Event viewer application log said: The application, ,generated an application error The error occurred on 05/02/2003 @ 11:30:10.875 The exception generated was c0000005 at address 0053E5CB (cppu::WeakImplHelper_query) access violation.
After this error, all the programs were visible from Start -> Programs. However, they didn't run. Clicking them produced the logo but nothing else, they seemed to start and stop almost immediately. I backed out and ran a standard install as described above.
The latest online readme file is not so latest. As of May 8, 2003 the last update was April 24, 2002.
What changed between version 1.0.2 and 1.0.3? Or between 1.0.1 and 1.0.2? It is too hard to find out. I searched the Open Office web site and struggled to find the release notes. The notes for version 1.0.3 are written for programmers. Non-technical readers will get very little out of it. May 8, 2003.
The system requirements for Windows are not consistent. In some places it says Open Office runs on Windows NT, but other places say it requires SP6 or later. Some, not all, places say that Windows 95 requires a DCOM95 update. Some places it warns that you must be a Windows admin class user to install the software, but in others it does not. Some places warn about Windows 9x/Me needing the Microsoft Layer for Unicode - unicows.dll, but others do not.
The disk space requirements are also all over the map in the documentation. Before installing, the requirement is for 250 MB of hard disk space. When installing, it says the standard install needs 132 MB and a minimum install even less. The PDF Setup Guide says you should have 190 to 250 MB free and also an additional 40 MB of space for temporary files. This is the only place where you are warned of the extra space needed for temporary files.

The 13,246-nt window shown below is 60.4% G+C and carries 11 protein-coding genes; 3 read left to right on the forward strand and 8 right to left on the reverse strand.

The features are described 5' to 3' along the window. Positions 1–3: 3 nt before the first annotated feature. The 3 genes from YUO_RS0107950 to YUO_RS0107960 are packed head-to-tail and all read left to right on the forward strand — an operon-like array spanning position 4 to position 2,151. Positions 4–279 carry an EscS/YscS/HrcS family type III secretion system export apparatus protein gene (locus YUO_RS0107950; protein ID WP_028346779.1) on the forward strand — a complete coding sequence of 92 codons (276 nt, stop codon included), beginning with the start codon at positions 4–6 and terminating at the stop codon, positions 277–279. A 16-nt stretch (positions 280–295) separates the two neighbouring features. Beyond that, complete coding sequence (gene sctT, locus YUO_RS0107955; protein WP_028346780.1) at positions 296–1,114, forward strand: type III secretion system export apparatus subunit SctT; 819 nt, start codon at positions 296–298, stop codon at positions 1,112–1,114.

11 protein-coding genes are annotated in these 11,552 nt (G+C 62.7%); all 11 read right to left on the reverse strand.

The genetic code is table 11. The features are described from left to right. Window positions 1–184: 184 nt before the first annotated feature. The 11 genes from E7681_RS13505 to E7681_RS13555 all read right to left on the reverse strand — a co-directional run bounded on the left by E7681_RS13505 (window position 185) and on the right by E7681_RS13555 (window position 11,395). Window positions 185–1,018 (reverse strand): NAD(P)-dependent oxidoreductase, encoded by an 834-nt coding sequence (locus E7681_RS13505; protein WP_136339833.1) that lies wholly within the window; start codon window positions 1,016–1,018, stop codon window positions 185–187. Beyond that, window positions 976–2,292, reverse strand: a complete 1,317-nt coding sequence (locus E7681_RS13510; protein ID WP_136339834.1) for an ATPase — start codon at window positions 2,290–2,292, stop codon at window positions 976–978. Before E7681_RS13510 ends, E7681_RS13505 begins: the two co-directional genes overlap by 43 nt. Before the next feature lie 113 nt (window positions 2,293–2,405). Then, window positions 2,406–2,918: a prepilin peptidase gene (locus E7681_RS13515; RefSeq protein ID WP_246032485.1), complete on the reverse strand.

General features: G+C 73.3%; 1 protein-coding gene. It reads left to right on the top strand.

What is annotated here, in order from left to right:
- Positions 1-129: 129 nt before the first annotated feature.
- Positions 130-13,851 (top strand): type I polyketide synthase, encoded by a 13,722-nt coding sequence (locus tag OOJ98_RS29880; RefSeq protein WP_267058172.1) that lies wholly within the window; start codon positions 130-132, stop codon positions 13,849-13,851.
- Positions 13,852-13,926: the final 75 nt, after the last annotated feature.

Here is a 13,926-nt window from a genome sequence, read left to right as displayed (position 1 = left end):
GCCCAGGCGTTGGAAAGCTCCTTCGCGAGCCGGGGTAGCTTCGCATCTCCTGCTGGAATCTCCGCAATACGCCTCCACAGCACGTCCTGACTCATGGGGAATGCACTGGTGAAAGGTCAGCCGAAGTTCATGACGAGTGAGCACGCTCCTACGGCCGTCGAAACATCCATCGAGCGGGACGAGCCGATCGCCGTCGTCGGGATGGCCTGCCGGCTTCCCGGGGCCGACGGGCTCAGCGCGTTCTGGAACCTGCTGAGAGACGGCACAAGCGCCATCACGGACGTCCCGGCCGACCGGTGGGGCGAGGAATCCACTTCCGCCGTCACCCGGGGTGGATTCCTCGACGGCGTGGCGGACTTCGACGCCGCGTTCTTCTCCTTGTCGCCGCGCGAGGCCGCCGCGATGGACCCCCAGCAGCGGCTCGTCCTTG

Speaking of disk space, after installing Open Office you have three copies of it on your hard disk. The original zip file, the uncompressed zip file and the running copy. Nowhere are you reminded to delete one or two of the pre-install copies of the software. Considering that the first two are about 50 MB, you might want to delete one or both of these copies. However, before doing so, copy the Setup Guide (file name setup_guide.pdf) which is part of the download, but is not installed.
The actual name of the application suite is "OpenOffice.org" ostensibly due to trademarks.
Open Office (really OpenOffice.org) does not clone the user interface of the programs in Microsoft Office. The interface is somewhat different and anyone familiar with MS Office should expect a learning curve.
Open Office runs under Windows 95, 98, ME, NT (Service Pack 6 or higher), 2000 or XP. To run it under Windows 95 requires a DCOM95 update. (see www.microsoft.com/com/dcom/dcom95/dcom1_3.asp for more). It will work with any Pentium compatible CPU, needs 64 MB of RAM and 250 MB of hard disk space. It also runs under Linux and Solaris.
Very brief introduction
to Open Office.
A four page flyer introducing Open Office (Acrobat format)
Instructions for Installing and Setting Up Open Office
If you can't download Open Office, there is a list of companies that sell it on a CD.
LockerGnome has a screen shot of Writer.
Open Office 1.0 is the free version of Star Office 6 from Sun. Star Office 6 is free only to educational and research institutions.
|Created: May 8, 2003||Page last updated: June 30, 2004|